This is a great video to give you a taste of what the World Series Karting events are like. The cream of karting talent is on display but that doesn’t mean they can drive a faultless race. Forward the video on to the 2m15 mark to watch the rolling start and the carnage commence.
Written By Mary-Ann Horley
Rumours of the demise of the WSK Euro Series for this year have been much exaggerated.
Although as the WSK have now been confirmed as the organisers for the European and World Championships it would be no surprise if this is the last year of the Euro Series.
I have heard a suggestion that the Belgian and French KF2 Championships should be joined by a one-off British Championship to become a Northern European Championship, I thought that could be quite a good idea in the future.
Alan Dove of karting1.co.uk has highlighted the success of the Sudam formula in South America, with a test last year (http://kartingm.ag/11C24AZ) and a follow-up article last month (http://kartingm.ag/WMcvLn). The engine is a 125cc direct-drive unit which until relatively recently was part of the CIK-FIA homologation procedure. Several European manufacturers make engines, such as Vortex, Parilla, Maxter and Italsistem, as well as local manufacturers KTT, Raptor and Riomar. Vortex, Maxter and Italsistem are new this year, a big sign of confidence from the Italians. The same basic engines seem to be used in Brazil in a variety of classes as needed, adapted for Juniors, Seniors and more experienced drivers.
Now BMB and Maxter have dropped out, there’s more manufacturers making Sudam engines than there is making KF engines! Local site Allkart.net says karting in Brazil is more successful than it has ever been, although their columnist Jeison Teixeira would prefer there to be more TAG engines. Sergio Jimenez, a Brazilian driver and businessman who raced in Europe for many years, also says that KF hasn’t taken off in his country because there are high import taxes.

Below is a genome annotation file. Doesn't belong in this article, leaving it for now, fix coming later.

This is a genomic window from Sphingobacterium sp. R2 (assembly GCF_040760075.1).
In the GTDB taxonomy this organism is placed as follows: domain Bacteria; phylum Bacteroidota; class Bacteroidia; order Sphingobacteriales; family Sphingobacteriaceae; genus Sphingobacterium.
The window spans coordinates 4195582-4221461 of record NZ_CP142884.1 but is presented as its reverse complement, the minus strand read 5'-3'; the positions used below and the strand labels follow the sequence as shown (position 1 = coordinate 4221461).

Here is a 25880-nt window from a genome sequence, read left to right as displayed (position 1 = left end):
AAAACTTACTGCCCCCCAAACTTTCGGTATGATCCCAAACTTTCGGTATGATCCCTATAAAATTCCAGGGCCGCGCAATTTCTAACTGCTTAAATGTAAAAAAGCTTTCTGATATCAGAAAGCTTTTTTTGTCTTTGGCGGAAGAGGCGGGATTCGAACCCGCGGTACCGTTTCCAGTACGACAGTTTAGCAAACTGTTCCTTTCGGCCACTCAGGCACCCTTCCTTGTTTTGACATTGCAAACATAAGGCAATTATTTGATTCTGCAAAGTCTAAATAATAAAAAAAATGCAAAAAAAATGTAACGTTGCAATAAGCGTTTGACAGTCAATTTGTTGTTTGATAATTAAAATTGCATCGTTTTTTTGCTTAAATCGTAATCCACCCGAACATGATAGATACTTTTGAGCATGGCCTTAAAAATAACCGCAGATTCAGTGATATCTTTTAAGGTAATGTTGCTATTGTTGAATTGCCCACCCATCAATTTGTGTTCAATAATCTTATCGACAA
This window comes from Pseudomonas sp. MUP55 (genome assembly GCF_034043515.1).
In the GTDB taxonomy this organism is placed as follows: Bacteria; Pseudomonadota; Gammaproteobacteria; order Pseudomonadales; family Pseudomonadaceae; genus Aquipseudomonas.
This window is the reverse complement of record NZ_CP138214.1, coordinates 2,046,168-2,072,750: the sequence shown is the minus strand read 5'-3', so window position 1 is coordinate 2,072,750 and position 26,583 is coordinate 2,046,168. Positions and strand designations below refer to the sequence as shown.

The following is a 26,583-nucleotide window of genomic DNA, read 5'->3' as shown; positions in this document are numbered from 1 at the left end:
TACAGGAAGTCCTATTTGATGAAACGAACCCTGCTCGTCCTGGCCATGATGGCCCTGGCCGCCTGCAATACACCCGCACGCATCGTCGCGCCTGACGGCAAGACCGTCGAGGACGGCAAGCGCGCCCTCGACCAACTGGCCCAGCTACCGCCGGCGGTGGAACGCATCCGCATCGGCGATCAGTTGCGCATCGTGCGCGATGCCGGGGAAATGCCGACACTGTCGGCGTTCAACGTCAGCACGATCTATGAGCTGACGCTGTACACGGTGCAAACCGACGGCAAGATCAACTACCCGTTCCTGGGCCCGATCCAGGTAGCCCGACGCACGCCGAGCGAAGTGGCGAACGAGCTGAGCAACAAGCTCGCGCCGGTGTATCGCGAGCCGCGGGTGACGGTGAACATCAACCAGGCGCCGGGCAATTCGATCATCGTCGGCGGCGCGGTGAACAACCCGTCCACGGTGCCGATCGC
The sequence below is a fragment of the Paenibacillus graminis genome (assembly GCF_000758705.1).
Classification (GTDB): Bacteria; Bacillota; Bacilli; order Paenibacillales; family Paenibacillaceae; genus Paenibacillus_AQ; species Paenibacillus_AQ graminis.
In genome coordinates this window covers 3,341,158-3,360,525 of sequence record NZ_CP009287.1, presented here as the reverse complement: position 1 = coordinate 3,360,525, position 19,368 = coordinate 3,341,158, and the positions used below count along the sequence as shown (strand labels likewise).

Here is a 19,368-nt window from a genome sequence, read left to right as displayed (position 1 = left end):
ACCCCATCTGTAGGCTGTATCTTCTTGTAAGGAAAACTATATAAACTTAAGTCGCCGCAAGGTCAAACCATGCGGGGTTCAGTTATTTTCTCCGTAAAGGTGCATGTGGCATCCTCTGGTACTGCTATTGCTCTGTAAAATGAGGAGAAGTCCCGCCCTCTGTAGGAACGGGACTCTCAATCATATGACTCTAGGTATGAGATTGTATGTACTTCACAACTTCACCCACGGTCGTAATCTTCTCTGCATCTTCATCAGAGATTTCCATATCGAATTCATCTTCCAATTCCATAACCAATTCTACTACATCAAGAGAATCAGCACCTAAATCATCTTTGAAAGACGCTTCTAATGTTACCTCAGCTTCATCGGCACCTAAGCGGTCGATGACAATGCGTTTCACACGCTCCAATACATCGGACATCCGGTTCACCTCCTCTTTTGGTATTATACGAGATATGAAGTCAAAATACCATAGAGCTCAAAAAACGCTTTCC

The MSA has released their class homologation regulations which come into effect from 2014 and as it stands they don’t make any allowance for multi-engined classes like Sudam unless they are CIK classes, but we’re waiting to see if that is changed after further meetings.
Unless it is, anyone who wants to see simpler and cheaper engines and an end to the rocketing costs in both KF and Rotax will have to wait to see what the CIK comes up with. CIK-FIA Vice President Kees Van De Grint has finally gone on record with some future plans for world karting.
“First of all, the choice of Luca De Donno as promoter of the CIK-FIA European and World Championships is good news. CIK will be able to focus on its main role: drawing up rules and improving the situation of karting in general.”
I know a lot of people have reservations about the WSK being closely affiliated with the big manufacturers and yet running all of the major championships, but reading between the lines it seems that the CIK have fallen into the common trap of reacting to immediate issues like getting championships organised but not being able to work on the future, so some delegation was probably necessary.
“We have an agreement with the major engine manufacturers concerning a new engine concept. We had hoped for the homologation of a simple type of engine suiting all drivers and not exceeding 1500 €. Currently the project amounts to around 2000 €. A good solution requires some compromise. A more detailed proposal will soon be submitted to the ASN representatives.”